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brooks b17 narrow - too narrow?

Old 12-14-06, 12:51 PM
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brooks b17 narrow - too narrow?

hi, i just got a b17 narrow. i decided on the narrow because my old selle italia is about the same width. on the brooks though, my sit bones are riding on the rivets and it's pretty uncomfortable. think i went too narrow and should be riding the reg. width?
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Old 12-14-06, 01:25 PM
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As you have found out the edges of this style of saddle are not soft. Unless you don't have it adjusted right, then you may need a wider saddle. One problem with some Brooks models is the rails do not allow the saddle to be pushed as far back as most. I'm making a custom tourer, and am having the seat tube angled back to get the normal adjustment range with the brooks rails. I would check how much wider the normal B17 is, since to ride on the outside of mine would probably mean a sit bone spread of several inches wider than normal, which is not likely. People can have really big asses, mine isn't bad, but the bones are still in there at a pretty narrow width.

I did give a fitting guide for the B17s, on this board where I gave the actual spread of my sit bones, and a test where you could sit on wood pieces to estimate your fit. If you are a smart user of the search feature you should be able to pick it out, search on B-17, wood, whacking, sit bones, and my name. I'm not that smart I couldn't find it.
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Old 12-14-06, 09:26 PM
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Sounds like you should try moving the seat back. I have a brooks pro that I have changed out for the brooks narrow. For me the narrow had more fore & aft comfort.
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Old 12-14-06, 11:25 PM
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I have a B17 Narrow. I just couldn't imagine sitting so far back that I sat on the rivets- they are practically on the edge of the saddle, right?
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Old 12-14-06, 11:37 PM
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yeah, when i was installing it, i was thinking, jeeze, doesn't this thing go further back? i have it slammed all the way back so i guess the only option is a layback seatpost or sell this one and get the wider B17.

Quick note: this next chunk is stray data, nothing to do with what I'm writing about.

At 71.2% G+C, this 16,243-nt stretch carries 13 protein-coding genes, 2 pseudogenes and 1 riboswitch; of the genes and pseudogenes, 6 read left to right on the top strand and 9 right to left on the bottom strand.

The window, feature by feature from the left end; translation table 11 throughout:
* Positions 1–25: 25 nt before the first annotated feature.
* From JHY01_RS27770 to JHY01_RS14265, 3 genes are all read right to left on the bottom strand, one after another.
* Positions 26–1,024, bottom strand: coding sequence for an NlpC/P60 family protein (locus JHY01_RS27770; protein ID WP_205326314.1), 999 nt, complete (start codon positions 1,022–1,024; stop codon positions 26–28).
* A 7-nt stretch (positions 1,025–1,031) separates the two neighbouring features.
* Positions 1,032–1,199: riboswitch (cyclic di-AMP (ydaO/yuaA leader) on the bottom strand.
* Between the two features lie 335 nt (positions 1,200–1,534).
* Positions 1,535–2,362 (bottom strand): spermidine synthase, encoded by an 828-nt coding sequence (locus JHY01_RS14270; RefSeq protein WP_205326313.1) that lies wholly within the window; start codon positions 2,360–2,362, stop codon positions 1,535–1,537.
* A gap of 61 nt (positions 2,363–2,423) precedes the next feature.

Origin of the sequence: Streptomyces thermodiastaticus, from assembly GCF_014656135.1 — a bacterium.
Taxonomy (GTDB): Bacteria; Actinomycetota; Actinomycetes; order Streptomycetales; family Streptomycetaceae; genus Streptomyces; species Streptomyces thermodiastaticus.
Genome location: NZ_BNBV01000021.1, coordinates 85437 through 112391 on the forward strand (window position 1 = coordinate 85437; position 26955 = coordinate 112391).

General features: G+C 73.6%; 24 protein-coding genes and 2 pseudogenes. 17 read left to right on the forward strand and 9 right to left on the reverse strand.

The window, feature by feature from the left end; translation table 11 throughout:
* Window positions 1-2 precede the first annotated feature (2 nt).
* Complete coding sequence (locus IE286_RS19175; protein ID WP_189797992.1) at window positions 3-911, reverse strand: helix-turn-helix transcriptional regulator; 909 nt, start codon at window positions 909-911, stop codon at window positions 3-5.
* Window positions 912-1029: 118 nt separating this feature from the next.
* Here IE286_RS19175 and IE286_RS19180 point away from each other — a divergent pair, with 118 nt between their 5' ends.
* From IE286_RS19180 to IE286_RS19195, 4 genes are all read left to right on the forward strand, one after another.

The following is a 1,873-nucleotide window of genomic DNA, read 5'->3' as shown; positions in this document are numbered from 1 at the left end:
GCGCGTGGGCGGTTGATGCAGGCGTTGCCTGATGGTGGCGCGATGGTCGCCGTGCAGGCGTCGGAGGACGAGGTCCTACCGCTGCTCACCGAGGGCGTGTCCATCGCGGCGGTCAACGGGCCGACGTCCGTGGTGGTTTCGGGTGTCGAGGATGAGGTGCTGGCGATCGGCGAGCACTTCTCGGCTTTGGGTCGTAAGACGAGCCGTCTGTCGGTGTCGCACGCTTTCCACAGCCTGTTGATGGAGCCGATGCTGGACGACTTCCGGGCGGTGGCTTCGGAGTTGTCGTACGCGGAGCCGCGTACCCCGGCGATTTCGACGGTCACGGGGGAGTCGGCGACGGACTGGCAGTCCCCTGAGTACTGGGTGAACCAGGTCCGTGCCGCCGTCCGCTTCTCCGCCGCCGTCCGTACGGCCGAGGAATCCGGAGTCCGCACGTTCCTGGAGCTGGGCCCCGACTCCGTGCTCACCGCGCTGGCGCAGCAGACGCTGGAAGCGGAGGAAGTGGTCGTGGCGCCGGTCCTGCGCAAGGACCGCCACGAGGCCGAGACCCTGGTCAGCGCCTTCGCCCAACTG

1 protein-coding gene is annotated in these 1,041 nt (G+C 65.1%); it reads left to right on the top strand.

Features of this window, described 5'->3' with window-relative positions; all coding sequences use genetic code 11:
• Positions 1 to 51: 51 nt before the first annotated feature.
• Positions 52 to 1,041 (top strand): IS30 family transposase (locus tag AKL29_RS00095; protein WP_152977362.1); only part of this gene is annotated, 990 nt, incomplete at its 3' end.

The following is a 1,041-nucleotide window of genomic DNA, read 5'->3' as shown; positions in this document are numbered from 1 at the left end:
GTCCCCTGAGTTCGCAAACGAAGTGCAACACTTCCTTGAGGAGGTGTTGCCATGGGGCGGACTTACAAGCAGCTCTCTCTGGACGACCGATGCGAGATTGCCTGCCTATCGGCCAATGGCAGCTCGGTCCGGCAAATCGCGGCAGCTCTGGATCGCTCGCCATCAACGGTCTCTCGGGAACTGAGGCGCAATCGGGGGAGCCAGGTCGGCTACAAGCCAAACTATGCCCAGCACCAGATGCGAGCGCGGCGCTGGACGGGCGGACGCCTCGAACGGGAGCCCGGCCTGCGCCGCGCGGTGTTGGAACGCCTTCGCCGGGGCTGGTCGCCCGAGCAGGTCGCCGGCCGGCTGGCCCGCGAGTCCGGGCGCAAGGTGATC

Peterpan, i'll try looking up your fit guide, but you're saying that i shouldn't be anywhere near the edge of the seat. the wider B17 is only 15mm, or half an inch, wider than the narrow. like you said, i shouldn't be that much wider than other peoples' asses, especially being 5'7" and 135 lbs.

the other idea i had was to get a helping hand to measure the distance between my sit bones and comparing that to the brooks widths.

Last edited by coolie; 12-14-06 at 11:46 PM.
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Old 12-15-06, 03:46 AM
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Take an ordinary corrugated cardboard box. Cut off the four lid flaps. Stack them on something you can sit on with your femurs slightly raised (knees higher than hips). Watch TV or something for a half hour. You will have a perfect imprint of your anatomy to measure.

Humans tend to be within 15% of each other in skeletal structure as far as size. You should not be sitting on any rivets.

Curious: what type of bike are you riding with that narrow? If you are on anything other than a dedicated roadie, you may have trouble with a narrow. Typically, they are not for tour bikes or MTB's or comfort types. Are you riding with your bars higher than the saddle? Narrows are usually used with the bars a little lower. For bars equal with the saddle height, B17 Standard's are more the norm.

If a road bike, try the set-back post option you described. Also, try tilting the saddle up a notch. Many riders get more comfort from a Brooks by this set-up. as suggested by the company. If the saddle is pointed down or even level, you could be doing a very long isometric push-up onto the rivet area without knowing it.